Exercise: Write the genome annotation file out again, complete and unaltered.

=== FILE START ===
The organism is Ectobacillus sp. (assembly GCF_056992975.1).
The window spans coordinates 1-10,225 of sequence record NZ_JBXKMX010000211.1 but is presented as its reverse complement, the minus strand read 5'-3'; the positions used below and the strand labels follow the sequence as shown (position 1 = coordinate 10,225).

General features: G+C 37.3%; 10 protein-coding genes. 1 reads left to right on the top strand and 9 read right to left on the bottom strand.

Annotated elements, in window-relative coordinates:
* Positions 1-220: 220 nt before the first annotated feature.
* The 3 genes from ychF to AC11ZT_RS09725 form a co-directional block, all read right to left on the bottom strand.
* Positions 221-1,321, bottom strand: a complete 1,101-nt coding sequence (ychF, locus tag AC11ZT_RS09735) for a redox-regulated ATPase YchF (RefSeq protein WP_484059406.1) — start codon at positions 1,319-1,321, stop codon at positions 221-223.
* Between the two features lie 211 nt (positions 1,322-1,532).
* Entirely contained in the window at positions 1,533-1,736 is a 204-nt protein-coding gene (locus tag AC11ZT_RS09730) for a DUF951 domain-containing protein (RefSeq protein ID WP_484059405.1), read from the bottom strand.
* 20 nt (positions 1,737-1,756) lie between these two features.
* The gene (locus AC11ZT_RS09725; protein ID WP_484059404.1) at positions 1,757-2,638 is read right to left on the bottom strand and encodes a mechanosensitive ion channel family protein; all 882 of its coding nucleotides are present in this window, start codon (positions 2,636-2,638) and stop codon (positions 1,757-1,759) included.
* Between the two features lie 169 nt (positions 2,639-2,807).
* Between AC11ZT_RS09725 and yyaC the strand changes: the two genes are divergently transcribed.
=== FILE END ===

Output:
The organism is Ectobacillus sp. (assembly GCF_056992975.1).
The window spans coordinates 1-10,225 of sequence record NZ_JBXKMX010000211.1 but is presented as its reverse complement, the minus strand read 5'-3'; the positions used below and the strand labels follow the sequence as shown (position 1 = coordinate 10,225).

General features: G+C 37.3%; 10 protein-coding genes. 1 reads left to right on the top strand and 9 read right to left on the bottom strand.

Annotated elements, in window-relative coordinates:
* Positions 1-220: 220 nt before the first annotated feature.
* The 3 genes from ychF to AC11ZT_RS09725 form a co-directional block, all read right to left on the bottom strand.
* Positions 221-1,321, bottom strand: a complete 1,101-nt coding sequence (ychF, locus tag AC11ZT_RS09735) for a redox-regulated ATPase YchF (RefSeq protein WP_484059406.1) — start codon at positions 1,319-1,321, stop codon at positions 221-223.
* Between the two features lie 211 nt (positions 1,322-1,532).
* Entirely contained in the window at positions 1,533-1,736 is a 204-nt protein-coding gene (locus tag AC11ZT_RS09730) for a DUF951 domain-containing protein (RefSeq protein ID WP_484059405.1), read from the bottom strand.
* 20 nt (positions 1,737-1,756) lie between these two features.
* The gene (locus AC11ZT_RS09725; protein ID WP_484059404.1) at positions 1,757-2,638 is read right to left on the bottom strand and encodes a mechanosensitive ion channel family protein; all 882 of its coding nucleotides are present in this window, start codon (positions 2,636-2,638) and stop codon (positions 1,757-1,759) included.
* Between the two features lie 169 nt (positions 2,639-2,807).
* Between AC11ZT_RS09725 and yyaC the strand changes: the two genes are divergently transcribed.